“When the South Africa government acts as an ‘enforcer’ of the deal,” says Dennis Juru, president of the South Africa International Cross Border Association, a business lobby with members that transport bulk tea to South Africa’s ports for export, “rooibos tea corporations can be held more accountable.”
Who Owns Tea?
The Benefit Sharing Agreement is complex because the annual payment involves multiple recipients: the Khoi and San people. Indigenous nations are not a monolith, and communities don’t necessarily share similar interests. South Africa’s Indigenous nations were decimated and degraded over centuries of colonialism of racist apartheid policies, so even within groups, authority over who speaks for a group can be unclear. This year, in South Africa, different Indigenous groups almost came to blows in negotiations with Amazon, accusing the other of illegitimacy.
“That’s (the tricky) part of the equation,” says Bergh. “The government recognized two groupings to negotiate on behalf of the Khoi and San people. Those groups had to go back to their people regularly to say, ‘This is where we are, this is the negotiation. On the Rooibos Council side, we had to go back to farmers and processors regularly.”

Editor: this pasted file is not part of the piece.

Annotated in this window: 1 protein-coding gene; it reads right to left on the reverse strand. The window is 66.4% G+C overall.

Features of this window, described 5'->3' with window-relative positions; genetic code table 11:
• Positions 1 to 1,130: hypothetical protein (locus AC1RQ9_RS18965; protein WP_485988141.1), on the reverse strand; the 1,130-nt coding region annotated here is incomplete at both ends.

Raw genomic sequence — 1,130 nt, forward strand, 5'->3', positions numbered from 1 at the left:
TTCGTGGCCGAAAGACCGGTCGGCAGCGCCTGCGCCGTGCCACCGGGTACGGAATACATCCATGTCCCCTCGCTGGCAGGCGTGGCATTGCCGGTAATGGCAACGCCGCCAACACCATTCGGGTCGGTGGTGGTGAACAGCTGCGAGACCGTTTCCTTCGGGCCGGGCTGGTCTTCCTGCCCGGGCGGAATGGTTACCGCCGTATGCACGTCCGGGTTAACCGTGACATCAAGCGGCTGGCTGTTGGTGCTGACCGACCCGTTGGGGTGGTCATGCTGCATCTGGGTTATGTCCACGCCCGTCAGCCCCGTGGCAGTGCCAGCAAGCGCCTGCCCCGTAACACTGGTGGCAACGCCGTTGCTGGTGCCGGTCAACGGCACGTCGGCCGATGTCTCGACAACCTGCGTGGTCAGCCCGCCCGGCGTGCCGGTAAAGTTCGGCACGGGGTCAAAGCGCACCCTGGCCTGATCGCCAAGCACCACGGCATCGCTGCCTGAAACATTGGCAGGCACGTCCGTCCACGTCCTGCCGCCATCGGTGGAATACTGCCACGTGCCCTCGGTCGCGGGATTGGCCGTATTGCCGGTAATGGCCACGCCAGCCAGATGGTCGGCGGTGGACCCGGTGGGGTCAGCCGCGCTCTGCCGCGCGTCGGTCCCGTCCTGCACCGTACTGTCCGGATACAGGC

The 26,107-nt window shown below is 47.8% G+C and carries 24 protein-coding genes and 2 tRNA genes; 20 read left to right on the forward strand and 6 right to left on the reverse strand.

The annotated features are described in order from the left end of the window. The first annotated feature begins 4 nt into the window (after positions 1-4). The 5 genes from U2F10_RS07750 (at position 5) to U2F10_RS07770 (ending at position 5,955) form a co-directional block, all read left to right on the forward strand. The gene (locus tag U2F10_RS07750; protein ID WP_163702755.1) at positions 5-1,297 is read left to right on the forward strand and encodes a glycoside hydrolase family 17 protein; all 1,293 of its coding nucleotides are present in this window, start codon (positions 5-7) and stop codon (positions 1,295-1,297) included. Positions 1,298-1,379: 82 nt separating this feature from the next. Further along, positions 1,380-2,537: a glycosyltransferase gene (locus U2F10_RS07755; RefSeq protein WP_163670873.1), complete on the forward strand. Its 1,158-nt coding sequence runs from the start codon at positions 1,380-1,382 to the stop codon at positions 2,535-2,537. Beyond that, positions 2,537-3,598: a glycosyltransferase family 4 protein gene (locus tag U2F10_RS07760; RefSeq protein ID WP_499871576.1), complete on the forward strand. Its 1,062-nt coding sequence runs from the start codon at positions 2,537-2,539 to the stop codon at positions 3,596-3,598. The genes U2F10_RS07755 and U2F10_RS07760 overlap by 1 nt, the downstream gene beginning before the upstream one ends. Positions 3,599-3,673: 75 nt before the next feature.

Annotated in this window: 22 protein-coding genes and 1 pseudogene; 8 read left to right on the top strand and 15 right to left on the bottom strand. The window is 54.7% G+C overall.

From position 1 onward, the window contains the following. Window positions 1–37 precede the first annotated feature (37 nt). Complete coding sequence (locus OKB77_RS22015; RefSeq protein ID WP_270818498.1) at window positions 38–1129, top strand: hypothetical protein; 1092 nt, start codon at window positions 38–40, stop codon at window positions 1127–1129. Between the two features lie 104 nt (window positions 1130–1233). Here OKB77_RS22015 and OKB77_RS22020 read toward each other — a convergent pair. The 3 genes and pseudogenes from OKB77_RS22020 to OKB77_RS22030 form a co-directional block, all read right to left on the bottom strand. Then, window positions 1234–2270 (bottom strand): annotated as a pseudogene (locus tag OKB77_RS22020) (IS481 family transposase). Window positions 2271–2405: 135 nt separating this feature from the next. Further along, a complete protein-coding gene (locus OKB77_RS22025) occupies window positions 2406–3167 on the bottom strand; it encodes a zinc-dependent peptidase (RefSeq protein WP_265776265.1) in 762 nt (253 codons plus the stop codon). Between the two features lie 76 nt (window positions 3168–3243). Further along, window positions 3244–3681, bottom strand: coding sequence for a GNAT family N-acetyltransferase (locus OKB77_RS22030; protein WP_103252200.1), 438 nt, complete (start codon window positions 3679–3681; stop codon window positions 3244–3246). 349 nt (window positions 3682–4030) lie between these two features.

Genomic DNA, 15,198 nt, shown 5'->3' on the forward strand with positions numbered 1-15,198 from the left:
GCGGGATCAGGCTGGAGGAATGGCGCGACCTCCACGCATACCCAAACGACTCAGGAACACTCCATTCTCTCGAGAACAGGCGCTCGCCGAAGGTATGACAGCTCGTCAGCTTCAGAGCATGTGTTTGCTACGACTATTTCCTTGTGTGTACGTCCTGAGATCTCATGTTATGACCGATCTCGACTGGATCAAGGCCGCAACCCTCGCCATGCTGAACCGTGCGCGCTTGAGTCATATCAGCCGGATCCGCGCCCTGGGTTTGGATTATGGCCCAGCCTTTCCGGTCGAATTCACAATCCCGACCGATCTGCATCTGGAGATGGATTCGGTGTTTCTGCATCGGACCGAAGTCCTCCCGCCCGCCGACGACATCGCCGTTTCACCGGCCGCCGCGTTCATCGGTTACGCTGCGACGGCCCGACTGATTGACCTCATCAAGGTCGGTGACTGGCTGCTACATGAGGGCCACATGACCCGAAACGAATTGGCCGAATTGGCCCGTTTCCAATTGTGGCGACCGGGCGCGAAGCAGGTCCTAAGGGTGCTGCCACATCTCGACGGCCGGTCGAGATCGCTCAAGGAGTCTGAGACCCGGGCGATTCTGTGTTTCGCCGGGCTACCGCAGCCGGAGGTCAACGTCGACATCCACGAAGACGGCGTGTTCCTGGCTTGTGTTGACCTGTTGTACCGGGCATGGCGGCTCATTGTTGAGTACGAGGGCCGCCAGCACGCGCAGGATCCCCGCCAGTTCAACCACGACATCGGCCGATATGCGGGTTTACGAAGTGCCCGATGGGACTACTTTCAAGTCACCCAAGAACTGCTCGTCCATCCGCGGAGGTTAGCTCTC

However complex this negotiation is, it’s a decisive step forward. Mupara mentions the 2014 UN Nagoya Protocol on Access, which is an international agreement that requires states and corporations to extract bio-organic products in a way that respects and commercially benefits Indigenous people on whose land the business activities occur—so we might see deals like the Benefit Sharing Agreement in other countries.
Over the last 100 years, minerals, fish, and ocean products have been commercially exploited across South Africa on sites bordering Indigenous territories without consent and consultation. This rooibos tea deal, however small it seems, is a promising tilt towards restoring balance and rectifying past harm.
Photos courtesy of the South African Rooibos Council.
Nyasha Bhobo is a freelancer journalist covering women, land, technology and other humanitarian affairs in South Africa and Zimbabwe. Her work appears in Canada’s Globe & Mail, Passblue, Reuters and others.